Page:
The Eagles will face another injury-weakened offensive line this week. The Seahawks' OL currently looks like this:

 Duane BrownMike Iupati Joey Hunt D.J. Fluker Germain Ifedi 

Hunt is a backup who has had to fill in for Justin Britt, who is done for the season with an ACL tear. Hunt is thought of as a good technician, but at 6'2, 300, with extremely short 30¼” T-Rex arms, he is player that a healthy Fletcher Cox should be able to feast on if he get the opportunity to do so.

If the Eagles can get pressure up the middle, that would be ideal against the similarly height-challenged Wilson.

3) The Seahawks' trio of gifted wide receivers vs. the Eagles' secondary

If you watched the above video of Wilson, you saw how many plays his receivers make for him. In Tyler Lockett, DK Metcalf, and Josh Gordon, the Seahawks have a trio of very talented, very fast receivers.

 PlayerHeight / weight 40 time 
 Tyler Lockett5'10, 182 4.40 
 DK Metcalf6'3, 228 4.33 
 Josh Gordon6'3, 224 4.53 

The Eagles' secondary has played well in each of their last three games, but the Bills, Bears, and Patriots' receiving corps are not as good or explosive as this one. 

"He's averaging 17 a catch, so that's been big for him and has a lot of yards," Schwartz said, when asked about Metcalf. "Not a lot of high-percentage plays. I think he's only somewhere slightly above 50 percent in targets to receptions or receptions to targets I guess I should say, but he is a big, strong guy, and he has good size to go up and get balls. He's also a guy that is extremely strong with run after the catch. So it's not just defending the deep balls. It's also tackling the short ones and stuff like that. 

"Lockett is a very impressive receiver, also. They added Josh Gordon. I think that they have some playmakers out there, and again, if we let our guard down for one second, they have a lot of guys that can make us pay with touchdowns."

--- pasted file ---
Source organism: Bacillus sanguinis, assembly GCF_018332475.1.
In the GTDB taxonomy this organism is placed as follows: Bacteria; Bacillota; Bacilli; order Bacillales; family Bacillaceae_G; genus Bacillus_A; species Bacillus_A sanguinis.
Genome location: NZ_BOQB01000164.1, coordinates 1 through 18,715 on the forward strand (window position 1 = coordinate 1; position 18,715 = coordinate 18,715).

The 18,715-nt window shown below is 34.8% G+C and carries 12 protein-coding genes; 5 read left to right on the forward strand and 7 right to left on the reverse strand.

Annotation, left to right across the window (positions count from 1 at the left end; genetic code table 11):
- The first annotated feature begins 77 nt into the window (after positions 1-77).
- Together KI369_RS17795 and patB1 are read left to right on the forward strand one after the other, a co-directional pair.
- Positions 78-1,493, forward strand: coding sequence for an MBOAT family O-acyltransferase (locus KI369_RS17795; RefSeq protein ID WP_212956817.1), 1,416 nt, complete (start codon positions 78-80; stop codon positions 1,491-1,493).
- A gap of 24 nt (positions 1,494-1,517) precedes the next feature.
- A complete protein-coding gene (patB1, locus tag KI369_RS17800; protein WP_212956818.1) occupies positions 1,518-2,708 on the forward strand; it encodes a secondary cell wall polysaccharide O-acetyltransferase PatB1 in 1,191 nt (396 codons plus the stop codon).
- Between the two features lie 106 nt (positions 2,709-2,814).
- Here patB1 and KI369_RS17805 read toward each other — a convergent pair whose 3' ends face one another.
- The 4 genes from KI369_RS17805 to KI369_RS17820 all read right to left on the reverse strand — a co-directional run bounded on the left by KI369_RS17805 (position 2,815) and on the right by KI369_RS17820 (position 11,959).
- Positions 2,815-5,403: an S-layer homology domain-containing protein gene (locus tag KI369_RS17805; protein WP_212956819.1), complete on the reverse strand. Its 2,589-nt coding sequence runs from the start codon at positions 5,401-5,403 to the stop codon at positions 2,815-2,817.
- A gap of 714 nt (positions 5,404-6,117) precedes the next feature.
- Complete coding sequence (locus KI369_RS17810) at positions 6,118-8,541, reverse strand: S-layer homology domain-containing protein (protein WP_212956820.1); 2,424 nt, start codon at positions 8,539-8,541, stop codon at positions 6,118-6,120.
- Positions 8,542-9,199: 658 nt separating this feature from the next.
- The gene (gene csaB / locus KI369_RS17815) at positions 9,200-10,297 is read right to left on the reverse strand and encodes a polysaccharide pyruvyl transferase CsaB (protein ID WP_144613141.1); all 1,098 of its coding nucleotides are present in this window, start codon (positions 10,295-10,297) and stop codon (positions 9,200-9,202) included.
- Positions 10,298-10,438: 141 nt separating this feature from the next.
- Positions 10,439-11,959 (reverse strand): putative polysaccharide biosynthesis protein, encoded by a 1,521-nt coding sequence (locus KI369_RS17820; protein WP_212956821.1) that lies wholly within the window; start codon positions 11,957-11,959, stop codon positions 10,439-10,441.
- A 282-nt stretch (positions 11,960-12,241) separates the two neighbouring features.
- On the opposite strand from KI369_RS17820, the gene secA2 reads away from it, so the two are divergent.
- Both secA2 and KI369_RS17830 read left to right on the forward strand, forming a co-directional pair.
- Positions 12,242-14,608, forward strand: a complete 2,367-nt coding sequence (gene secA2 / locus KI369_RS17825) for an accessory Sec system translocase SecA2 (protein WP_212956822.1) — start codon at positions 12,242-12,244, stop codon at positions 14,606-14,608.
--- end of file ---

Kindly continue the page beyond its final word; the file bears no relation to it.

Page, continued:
The Seahawks' receivers will be a huge test for the Eagles' secondary.

4) Chris Carson vs. the Eagles' run defense

While the Seahawks' passing game will get most of the attention leading up to game day, it should be noted that they love to run the football. In fact, the Seahawks run it with more frequency (46.4 percent) than all but four teams.

Bruising running back Chris Carson is third in the NFL in carries, with 200 of them, putting him on pace for 320 this season. He complements Wilson's quarterback style well, in that defenses have to chase Wilson around, and then they have to deal with Carson running through them. A taste of what he can do:

The Eagles have been a good rush defense all season long, as they are fourth in rushing yards allowed per game (86.0) and rushing yards allowed per attempt (3.8). Also, Carson leads NFL running backs with 4 lost fumbles. He has 6 total fumbles this year.

5) Zach Ertz and Dallas Goedert vs. the Seahawks' linebackers and safeties

Oh, yeah, I guess we should point out at least one matchup when the Eagles' boring-ass offense has the ball against the Seahawks' occasionally porous defense.

Only three NFL defenses have allowed more yards per game to tight ends than the Seahawks, who have allowed 51 receptions for 615 yards and 4 TDs to opposing tight ends.

This is a game in which the Eagles badly need production from Zach Ertz, and Dallas Goedert to step up.